From the daily archives: "Wednesday, April 6, 2016"

Subject: Unknown bug- help!
Location: King George VA
April 5, 2016 5:38 pm
I live in King George Virginia and came across this bug on my siding by my front door yesterday, April 4, 2016. I have heard horrible things about the kissing bug and am freaked out, is this one of them? Some people have said yes it is others have said it’s an orange assassin bug p. Barberi. Are kissing bugs and assassin bugs the same thing??
Signature: Confused

Sycamore Assassin Bug

Sycamore Assassin Bug

Dear Confused,
We will attempt to remedy your confusion.  This is a Sycamore Assassin Bug in the genus
Pselliopus, probably Pselliopus barberi.  Though it might bite if carelessly handled, it is a beneficial predatory species that poses no danger to humans.  Assassin Bugs are all members of the family Reduviidae, and Kissing Bugs are members of the family and further classified in the Subfamily Triatominae.  That means all Kissing Bugs are Assassin Bugs, but not all Assassin Bugs are Kissing Bugs.

Thank you for clarifying, and relieving my fears! So the sycamore assassin bug doesn’t carry Chaga’s disease, correct?

Correct.  Also it is worth noting that while Kissing Bugs can carry Chagas Disease, it is not very common in the US.  It is a much bigger problem in Latin America.

Subject: Mantis in Greenhouse
Location: 78634, Texas
April 6, 2016
The next cool thing I found was a praying mantis on the GH door (see attached)!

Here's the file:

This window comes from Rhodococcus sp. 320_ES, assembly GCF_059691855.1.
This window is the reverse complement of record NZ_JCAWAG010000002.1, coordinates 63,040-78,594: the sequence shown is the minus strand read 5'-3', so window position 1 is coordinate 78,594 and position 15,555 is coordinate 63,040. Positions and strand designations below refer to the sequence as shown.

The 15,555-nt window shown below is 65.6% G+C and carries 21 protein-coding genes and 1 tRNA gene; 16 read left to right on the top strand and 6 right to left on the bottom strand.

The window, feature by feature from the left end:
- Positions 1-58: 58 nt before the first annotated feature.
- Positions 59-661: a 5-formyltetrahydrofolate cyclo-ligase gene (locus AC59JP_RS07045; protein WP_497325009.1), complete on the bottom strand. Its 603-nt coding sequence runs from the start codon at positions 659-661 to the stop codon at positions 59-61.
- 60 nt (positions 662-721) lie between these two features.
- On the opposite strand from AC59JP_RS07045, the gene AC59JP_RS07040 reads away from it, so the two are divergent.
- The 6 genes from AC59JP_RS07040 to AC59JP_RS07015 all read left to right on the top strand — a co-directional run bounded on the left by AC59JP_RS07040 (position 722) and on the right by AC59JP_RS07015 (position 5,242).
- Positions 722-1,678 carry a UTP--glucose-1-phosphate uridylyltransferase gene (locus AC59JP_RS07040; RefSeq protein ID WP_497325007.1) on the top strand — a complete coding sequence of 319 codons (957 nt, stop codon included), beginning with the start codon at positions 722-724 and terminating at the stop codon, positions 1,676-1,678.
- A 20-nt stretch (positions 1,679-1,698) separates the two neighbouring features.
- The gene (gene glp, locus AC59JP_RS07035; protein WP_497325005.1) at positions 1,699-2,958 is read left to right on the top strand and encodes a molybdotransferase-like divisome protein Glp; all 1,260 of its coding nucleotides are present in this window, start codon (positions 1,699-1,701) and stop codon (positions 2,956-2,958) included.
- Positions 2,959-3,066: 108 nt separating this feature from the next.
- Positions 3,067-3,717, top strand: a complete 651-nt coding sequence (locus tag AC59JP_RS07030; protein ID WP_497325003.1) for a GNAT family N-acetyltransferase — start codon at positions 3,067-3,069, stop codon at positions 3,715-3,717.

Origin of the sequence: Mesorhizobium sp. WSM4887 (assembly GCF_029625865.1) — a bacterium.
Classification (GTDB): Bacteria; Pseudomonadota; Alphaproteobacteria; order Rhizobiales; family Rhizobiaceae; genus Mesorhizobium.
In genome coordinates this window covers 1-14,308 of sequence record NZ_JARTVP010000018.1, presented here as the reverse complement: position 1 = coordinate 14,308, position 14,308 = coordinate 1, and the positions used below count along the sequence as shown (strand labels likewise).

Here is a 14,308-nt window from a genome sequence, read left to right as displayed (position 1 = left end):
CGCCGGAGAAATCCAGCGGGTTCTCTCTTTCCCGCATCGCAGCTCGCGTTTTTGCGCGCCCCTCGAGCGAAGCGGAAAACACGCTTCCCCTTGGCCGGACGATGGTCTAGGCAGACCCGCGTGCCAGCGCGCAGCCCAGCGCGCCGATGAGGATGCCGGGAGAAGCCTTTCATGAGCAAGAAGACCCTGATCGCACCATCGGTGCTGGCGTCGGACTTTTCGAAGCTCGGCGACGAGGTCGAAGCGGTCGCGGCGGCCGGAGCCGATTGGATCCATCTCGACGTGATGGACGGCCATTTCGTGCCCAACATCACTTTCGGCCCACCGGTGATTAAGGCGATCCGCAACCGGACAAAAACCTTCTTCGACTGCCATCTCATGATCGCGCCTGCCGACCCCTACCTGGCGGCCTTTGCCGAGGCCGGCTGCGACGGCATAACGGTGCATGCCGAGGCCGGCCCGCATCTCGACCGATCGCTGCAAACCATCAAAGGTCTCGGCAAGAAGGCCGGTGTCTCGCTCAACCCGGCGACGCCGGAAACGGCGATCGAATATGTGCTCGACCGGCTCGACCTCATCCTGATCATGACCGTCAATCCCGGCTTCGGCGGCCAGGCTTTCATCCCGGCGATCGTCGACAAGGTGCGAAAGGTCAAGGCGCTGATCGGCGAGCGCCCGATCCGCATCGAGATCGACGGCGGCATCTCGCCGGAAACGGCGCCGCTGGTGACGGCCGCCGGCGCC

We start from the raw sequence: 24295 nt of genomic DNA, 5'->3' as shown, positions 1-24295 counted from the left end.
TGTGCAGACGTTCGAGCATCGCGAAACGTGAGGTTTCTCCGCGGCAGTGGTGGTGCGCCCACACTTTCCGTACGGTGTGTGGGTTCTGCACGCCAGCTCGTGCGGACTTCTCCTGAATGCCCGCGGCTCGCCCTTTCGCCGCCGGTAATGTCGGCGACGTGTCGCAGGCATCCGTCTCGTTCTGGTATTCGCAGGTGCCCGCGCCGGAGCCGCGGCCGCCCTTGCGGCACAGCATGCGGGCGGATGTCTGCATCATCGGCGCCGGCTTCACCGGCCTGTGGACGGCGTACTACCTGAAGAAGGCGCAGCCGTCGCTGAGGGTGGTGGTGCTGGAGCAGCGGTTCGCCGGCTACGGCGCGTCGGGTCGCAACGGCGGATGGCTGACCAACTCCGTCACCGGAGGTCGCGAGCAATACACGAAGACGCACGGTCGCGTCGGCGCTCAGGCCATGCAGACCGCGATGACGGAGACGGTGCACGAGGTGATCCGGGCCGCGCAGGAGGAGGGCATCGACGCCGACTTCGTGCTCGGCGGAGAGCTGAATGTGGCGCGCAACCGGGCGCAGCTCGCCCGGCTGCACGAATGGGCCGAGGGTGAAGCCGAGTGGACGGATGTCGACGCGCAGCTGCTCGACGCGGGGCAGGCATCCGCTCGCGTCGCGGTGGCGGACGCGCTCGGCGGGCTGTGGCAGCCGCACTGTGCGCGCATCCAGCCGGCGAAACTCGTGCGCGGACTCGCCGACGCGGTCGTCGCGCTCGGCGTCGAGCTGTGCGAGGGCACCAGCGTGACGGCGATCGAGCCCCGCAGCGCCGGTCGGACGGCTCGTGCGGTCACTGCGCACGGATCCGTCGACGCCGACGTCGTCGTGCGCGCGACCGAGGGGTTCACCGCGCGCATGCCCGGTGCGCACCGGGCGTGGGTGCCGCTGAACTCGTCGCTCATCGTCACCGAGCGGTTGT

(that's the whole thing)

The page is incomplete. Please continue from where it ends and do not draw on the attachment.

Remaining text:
With an utter invasion of lady beetles and other critters we went from aphids everywhere to ZILCH! wuhu! Even the milkweeds are almost free!
So cool to live here :)))))
You guys rock!!!!
Sandy

Carolina Mantis

Carolina Mantis

Hi Again Sandy,
We are thrilled to post your image of a female Carolina Mantis, a native species.  We identified it thanks to this BugGuide image that depicts the black spot in the middle of the wing.  We just finished a posting regarding native versus non-native Mantids in the garden, so the sending of your newest image was perfectly timed.  We are also pleased to hear that predators are controlling the aphids in your garden and greenhouse.

Subject: My neighbor found this on her fence.
Location: 45° 30′ 34″N 122° 30′ 28″W
April 4, 2016 10:40 am
Im trying to identify a “cacoon like” structure on my neighbors fence i currently have only a picture go by. I would say a moth cacoon off first glance but the striations throw me off a bit. Please help me in figuring if this needs to be gotten rid of or left alone.
Signature: Jeff Homsley

Mantis Ootheca

Mantis Ootheca

Dear Jeff,
This mantis ootheca will hatch several hundred beneficial predators.

Thank you sooo much…thats incredible

Update:  April 6, 2016
Though we originally responded to this request, we did not create a posting.  Since posting our own images of a California Mantis hatchling and the ootheca from which it emerged, we decided to turn this submission into a bit of a public service message for home gardeners.  It is frequently necessary to prune plants in the garden, but it is always a good idea to look closely to see if there are any beneficial critters, possibly in the form of immobile eggs or pupae, in the trimmings.  We make it a habit to toss branches into the green bin, but to leave the lid open in the event that anything needs to escape.  Just last summer, while trimming the guajes, we found two California Mantids, so we relocated them elsewhere in the garden.  We encountered more Mantids last year than any other year, and we credit that to becoming more aware while cleaning up the yard.  About a month ago, we removed a broken branch from the butterfly bush and found three California Mantis oothecae, so we tied them securely to other plants, and we have now been rewarded with a sighting of a hatchling Mantis.  The ootheca in this image looks to be a native species in the genus